KATNAL2 is a recently identified autism gene that is predicted to code for a microtubule-severing enzyme. However, researchers don’t know how this gene is involved in brain development or what cellular events in the developing brain go awry if it is mutated. Xiaobing Yuan and Peter Baas are studying whether KATNAL2 and other autism genes play an essential role in neuronal migration through the regulation of microtubule dynamics.
They found that KATNAL2 does not seem to be a microtubule-severing protein and may not play an important role in neuronal migration. KATNAL2 proteins distribute at the centrosome-related structures, including the centrosome and the mid-body of mitotic neural progenitor cells and several other cell types, and its expression is markedly upregulated when cells enter the cell division cycle.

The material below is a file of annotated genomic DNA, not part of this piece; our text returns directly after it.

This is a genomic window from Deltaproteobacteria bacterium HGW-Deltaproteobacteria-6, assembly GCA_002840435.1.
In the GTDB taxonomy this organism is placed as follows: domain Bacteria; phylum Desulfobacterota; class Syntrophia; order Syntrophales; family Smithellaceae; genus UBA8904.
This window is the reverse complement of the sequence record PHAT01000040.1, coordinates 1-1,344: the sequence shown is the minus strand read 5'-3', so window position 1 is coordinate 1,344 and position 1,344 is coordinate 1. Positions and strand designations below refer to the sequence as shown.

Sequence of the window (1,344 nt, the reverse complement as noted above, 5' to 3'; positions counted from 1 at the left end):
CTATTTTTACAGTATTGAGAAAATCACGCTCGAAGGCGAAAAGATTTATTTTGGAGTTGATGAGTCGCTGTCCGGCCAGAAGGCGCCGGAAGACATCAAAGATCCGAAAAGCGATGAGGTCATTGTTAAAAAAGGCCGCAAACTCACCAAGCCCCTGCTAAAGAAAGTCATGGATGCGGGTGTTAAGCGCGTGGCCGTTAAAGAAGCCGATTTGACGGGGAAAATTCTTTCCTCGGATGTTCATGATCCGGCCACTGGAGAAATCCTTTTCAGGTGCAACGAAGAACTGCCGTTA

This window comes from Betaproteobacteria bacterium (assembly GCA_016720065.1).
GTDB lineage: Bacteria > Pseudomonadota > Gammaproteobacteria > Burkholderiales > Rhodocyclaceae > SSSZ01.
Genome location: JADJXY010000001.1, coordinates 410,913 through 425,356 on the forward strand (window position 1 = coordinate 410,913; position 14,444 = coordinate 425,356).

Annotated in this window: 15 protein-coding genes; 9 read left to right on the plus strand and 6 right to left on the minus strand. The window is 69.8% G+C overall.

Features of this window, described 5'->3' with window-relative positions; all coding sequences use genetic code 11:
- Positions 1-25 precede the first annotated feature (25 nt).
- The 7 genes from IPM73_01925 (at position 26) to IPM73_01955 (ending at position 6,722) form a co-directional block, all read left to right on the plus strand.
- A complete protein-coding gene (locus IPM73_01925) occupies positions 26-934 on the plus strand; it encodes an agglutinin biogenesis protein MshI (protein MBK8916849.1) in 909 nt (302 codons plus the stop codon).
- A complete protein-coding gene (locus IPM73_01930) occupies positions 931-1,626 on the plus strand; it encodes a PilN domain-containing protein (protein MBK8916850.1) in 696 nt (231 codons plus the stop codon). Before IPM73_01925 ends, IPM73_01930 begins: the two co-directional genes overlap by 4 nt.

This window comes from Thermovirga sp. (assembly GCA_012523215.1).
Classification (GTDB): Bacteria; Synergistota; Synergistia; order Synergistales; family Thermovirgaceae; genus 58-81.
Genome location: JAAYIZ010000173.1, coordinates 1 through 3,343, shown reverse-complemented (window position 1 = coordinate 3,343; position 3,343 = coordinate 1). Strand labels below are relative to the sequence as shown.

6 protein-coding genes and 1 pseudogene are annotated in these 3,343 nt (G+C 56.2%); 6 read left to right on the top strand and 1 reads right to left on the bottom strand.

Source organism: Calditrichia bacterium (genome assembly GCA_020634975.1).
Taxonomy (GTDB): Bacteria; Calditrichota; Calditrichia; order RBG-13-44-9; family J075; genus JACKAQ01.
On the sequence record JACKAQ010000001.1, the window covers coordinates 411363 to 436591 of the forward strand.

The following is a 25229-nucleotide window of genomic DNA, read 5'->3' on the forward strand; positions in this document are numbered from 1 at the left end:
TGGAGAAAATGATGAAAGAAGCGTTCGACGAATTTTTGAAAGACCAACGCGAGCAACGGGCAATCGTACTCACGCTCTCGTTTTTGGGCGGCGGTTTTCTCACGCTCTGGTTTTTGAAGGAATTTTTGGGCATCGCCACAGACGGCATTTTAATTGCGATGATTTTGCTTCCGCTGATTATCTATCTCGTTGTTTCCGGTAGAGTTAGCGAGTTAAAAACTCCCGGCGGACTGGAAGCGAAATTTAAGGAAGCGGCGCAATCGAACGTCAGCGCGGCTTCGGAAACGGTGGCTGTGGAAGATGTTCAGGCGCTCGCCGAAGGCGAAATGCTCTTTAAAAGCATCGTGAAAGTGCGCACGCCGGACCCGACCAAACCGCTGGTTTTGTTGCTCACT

Mutation of centrosome components has been linked to several developmental disorders and psychiatric diseases. These preliminary findings further implicate centrosome-related proteins in neuropsychiatric disorders.
Based on these findings, future studies of how KATNAL2 mutations lead to autism should be directed toward clarifying the gene’s role in the centrosome-related signaling pathway that regulates neurogenesis rather than neuronal migration.